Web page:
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Solwise VeseNET PLA-AV-3E-PIGGY6 HomePlug
The Piggy6 aims to add a new dimension to your HomePlug AV network by combining a heap of power sockets and three Ethernet ports into a single unit. Traditionally, connecting multiple HomePlug devices to a power strip - and particularly anti-surge equipped ones with EMI/RFI filters - is frowned on as these can affect operations. The Piggy6 neatly overcomes these issues as it filters power itself and also provides anti-surge protection as well.
At their foundation, all HomePlug products aim to provide a discrete way of networking your PCs and that is their key selling point. Essentially, they hitch a ride on your premises' existing electrical cabling to create an Ethernet network - no fuss and virtually no wires.
They compete strongly with wireless networks and can be a better choice in environments where building structures interfere with reception. Security is also a key feature of HomePlug products as they automatically implement 128-bit AES encryption on all traffic passing between each unit.
The Piggy6 is a porky little unit but it brings home the bacon in the power department as this hexagonal slab of plastic offers six power outlets around its upper surface. Hidden underneath on one edge are three Fast Ethernet ports whilst next door is a bank of status LEDs showing link status for each network port, power and whether a HomePlug network is active.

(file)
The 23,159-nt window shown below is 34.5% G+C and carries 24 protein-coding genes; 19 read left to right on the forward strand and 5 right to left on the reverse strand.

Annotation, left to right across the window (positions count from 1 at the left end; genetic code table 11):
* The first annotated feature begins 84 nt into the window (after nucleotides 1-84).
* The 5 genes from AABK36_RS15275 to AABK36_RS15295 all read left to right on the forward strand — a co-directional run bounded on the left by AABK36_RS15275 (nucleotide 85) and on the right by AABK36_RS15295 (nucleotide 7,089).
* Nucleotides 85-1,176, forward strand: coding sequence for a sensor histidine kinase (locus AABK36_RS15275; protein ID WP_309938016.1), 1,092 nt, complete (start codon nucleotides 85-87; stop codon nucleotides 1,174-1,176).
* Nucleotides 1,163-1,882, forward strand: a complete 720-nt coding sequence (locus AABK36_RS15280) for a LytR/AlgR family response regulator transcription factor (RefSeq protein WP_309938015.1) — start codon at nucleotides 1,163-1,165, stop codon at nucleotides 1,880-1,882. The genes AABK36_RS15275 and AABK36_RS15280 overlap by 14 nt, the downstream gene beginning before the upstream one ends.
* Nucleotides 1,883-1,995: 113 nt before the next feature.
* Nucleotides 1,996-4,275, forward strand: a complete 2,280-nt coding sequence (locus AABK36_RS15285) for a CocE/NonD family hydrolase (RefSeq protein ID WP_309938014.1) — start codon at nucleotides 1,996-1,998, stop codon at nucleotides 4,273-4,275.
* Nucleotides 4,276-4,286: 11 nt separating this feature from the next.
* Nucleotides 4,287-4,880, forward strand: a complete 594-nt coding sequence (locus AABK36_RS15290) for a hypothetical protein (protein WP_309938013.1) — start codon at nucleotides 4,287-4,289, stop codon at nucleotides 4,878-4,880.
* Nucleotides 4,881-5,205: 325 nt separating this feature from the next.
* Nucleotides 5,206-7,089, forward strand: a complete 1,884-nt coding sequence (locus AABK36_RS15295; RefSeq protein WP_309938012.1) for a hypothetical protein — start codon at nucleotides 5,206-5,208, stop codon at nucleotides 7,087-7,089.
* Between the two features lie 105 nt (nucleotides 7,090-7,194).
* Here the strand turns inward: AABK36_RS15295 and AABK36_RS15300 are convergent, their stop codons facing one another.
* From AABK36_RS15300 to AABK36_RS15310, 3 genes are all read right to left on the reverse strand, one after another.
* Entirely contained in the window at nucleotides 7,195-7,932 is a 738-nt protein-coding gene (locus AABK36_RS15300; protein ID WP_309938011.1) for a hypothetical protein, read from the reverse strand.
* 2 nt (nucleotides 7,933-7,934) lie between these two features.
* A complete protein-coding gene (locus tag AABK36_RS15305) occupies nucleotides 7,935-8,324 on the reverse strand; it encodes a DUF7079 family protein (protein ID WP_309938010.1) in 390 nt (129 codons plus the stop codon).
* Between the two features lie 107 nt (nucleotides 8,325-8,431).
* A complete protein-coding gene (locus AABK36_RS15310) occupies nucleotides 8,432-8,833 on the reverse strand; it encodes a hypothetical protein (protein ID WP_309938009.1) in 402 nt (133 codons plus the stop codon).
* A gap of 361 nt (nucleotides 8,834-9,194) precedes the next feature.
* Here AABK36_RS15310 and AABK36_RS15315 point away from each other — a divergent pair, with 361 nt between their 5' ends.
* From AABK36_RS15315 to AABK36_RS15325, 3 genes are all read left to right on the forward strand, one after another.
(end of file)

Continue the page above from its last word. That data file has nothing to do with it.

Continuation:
The LEDs are flanked on either side by reset and security buttons where the latter is used to negotiate encrypted links with other HomePlug compliant devices. If you do need to use the security button make sure you have a paper clip or similarly slim poking implement as the hole is tiny. The network ports are active as long as the Piggy6 is plugged in, and it has a large button on top that controls power to the sockets.
Naturally, to create a HomePlug network you'll need another compliant device so Solwise provided us with one of its NET-PL-200AV-PUSH adapters (above) which cost less than £40. We mirrored a common scenario where we connected the network port in the single adapter to our Internet router and pushed the Piggy6 out to a separate office where all our systems were.